16 January 2013
Hargreaves Review update at December 2012
Threat of UK government’s ‘piecemeal’ approach to changing copyright law
As we have explained previously, the Government has presented us with two difficult issues at the same time. One is the Hargreaves Review – proposed changes to copyright exceptions, introduction of extended collective licensing and orphan works provisions. The other – which was unexpected – is the method by which the Government intends to change the UK copyright law.
On Hargreaves itself, we are still waiting to learn the Government’s proposals. What changes to copyright exceptions will it propose? Will there be exceptions for broad quotation and parody? Wider free educational use? The responses to the last Government consultation were submitted back in March, and the Government promised a White Paper in Spring 2012. A White Paper is the prelude to a bill – which after full Parliamentary debate and scrutiny will become an Act of Parliament.
No White Paper has been published, nor have the proposed exceptions.
Instead, the Government introduced – piecemeal – “enabling” clauses which will enable Hargreaves (exceptions, ECL and orphan works) and other copyright provisions (most surprisingly shortening the duration of copyright protection – including for many pre-1989 films) to be introduced by Government Order – rather than by full Parliamentary (”primary”) legislation.
We – and many other very significant copyright owners including major news agencies AP, ITN, the Press Association, Reuters and Getty Images – with the support of others including BAPLA, Bridgeman Art Library, Corbis, the Chartered Institute of Journalists, Magnum, the Royal Photographic Society and very many others – are working hard to try and prevent the UK copyright law from being changed in this way, as it would mean that the measures would not receive full Parliamentary scrutiny; and as they could be introduced at any and various times, the resulting uncertainty would produce an adverse climate for investment in UK copyright industries – including ours, for digitising, preserving and developing online licensing models.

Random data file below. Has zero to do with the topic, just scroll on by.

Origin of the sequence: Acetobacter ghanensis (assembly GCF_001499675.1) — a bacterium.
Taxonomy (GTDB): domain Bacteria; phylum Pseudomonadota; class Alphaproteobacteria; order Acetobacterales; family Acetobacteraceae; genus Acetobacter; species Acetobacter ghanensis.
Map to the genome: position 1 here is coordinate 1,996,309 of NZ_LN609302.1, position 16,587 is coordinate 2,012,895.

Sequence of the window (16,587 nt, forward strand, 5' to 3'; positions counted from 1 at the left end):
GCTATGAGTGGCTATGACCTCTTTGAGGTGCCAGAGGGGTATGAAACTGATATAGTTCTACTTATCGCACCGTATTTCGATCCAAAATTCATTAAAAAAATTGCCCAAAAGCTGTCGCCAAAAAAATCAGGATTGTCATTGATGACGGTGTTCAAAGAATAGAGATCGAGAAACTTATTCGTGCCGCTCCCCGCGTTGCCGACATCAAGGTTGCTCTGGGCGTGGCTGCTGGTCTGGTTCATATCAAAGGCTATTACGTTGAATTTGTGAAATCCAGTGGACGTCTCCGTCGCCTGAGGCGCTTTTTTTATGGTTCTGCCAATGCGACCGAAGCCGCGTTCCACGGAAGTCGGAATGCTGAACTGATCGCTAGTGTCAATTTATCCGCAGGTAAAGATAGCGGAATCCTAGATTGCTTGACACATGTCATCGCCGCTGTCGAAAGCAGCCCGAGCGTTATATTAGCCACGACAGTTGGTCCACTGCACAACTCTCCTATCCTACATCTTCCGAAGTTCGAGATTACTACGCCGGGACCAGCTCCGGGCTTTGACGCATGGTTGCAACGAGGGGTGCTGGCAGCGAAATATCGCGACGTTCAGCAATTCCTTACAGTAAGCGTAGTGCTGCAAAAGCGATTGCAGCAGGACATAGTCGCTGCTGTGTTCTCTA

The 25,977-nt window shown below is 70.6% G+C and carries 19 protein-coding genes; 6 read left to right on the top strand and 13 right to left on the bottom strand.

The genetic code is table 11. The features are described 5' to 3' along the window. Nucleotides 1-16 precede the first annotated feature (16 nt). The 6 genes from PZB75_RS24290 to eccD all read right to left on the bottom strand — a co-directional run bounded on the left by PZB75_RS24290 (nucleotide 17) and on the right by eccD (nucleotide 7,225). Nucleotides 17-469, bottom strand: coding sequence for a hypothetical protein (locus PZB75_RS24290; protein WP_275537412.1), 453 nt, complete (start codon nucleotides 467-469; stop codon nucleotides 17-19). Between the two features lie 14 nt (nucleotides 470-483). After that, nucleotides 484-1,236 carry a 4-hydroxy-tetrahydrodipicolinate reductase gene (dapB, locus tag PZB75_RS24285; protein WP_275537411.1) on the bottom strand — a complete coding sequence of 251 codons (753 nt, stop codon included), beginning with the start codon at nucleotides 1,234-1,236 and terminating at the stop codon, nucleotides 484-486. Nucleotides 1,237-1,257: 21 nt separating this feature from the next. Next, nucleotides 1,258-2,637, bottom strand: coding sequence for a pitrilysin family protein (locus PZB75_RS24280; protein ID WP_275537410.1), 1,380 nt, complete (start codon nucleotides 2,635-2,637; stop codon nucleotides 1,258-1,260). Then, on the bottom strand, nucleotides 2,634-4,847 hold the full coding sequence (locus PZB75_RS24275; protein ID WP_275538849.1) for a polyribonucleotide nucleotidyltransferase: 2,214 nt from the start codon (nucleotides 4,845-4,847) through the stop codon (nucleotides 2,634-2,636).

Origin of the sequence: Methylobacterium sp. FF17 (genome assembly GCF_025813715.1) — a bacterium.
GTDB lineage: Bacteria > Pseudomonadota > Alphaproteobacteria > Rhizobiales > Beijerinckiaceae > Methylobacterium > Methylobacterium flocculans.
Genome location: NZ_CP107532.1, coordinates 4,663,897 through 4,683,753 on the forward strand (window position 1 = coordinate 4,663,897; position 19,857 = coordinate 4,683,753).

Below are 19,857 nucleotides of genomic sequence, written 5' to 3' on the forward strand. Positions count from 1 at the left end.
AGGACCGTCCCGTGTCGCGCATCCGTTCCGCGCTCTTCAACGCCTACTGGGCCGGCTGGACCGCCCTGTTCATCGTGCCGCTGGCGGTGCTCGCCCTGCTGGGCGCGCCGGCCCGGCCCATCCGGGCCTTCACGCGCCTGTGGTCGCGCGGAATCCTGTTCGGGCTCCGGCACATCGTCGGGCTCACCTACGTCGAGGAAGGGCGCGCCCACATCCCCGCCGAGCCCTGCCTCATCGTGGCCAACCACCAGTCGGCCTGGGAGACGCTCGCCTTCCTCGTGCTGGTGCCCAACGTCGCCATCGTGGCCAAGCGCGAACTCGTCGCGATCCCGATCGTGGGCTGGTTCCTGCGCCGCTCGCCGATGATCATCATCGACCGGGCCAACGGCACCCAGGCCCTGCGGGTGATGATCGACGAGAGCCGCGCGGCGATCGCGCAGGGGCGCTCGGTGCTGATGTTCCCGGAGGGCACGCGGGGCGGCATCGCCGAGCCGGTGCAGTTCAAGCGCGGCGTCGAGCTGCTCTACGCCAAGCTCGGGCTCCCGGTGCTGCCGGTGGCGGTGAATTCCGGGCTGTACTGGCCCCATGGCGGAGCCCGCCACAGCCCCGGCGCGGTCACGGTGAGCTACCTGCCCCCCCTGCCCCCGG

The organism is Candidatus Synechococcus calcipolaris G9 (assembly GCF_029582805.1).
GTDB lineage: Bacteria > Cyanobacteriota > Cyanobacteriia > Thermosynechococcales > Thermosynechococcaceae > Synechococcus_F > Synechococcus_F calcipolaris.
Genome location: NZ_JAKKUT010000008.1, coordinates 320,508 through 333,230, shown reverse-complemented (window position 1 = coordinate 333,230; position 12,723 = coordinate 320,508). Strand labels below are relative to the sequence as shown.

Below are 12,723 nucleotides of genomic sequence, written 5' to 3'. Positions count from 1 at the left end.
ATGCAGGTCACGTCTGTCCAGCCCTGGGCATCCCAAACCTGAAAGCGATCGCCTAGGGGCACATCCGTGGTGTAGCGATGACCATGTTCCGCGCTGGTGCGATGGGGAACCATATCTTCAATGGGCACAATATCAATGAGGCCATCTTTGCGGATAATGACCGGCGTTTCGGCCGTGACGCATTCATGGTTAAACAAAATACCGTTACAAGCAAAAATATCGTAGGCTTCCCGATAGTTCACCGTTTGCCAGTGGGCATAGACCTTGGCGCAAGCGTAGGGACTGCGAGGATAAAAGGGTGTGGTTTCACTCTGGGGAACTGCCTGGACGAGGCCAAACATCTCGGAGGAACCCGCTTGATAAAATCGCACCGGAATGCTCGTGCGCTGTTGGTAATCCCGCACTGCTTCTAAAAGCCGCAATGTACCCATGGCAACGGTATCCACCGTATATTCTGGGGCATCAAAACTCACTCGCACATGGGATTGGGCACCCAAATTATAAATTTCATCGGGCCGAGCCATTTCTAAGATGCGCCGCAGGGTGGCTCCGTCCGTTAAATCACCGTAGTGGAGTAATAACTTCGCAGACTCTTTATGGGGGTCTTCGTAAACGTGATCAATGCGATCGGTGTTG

For example, how would a power to shorten copyright protection be used? Pre-1989, copyright content could become public domain by Government Order. These clauses will soon be debated in the House of Lords, where we believe they will meet significant opposition from a number of peers.
At the same time, the Government’s Intellectual Property Office is holding meetings intended to establish the “rules” which would apply to ECL and use of orphan works: addressing questions such as what is needed for a body offering ECLs to be representative of the relevant right holders, and how would right holders “opt out”? FOCAL International is participating and many other right holders’ representatives share our concerns, especially about ECL.
We have previously mentioned the Government’s proposed Copyright Hub – some kind of portal which right holders can use, perhaps to link would-be buyers to their websites and to sites giving information about the sector. Unlike changes to copyright law, participation in this is intended to be entirely voluntary. A steering group has been formed, and Sue Malden represents FOCAL on it. This is very good news for members, as it will give an opportunity for archives’ interests and needs to be taken into account as the Hub develops. They will meet next in January, and Sue will be keeping us informed of progress.
FOCAL International’s legal advisor
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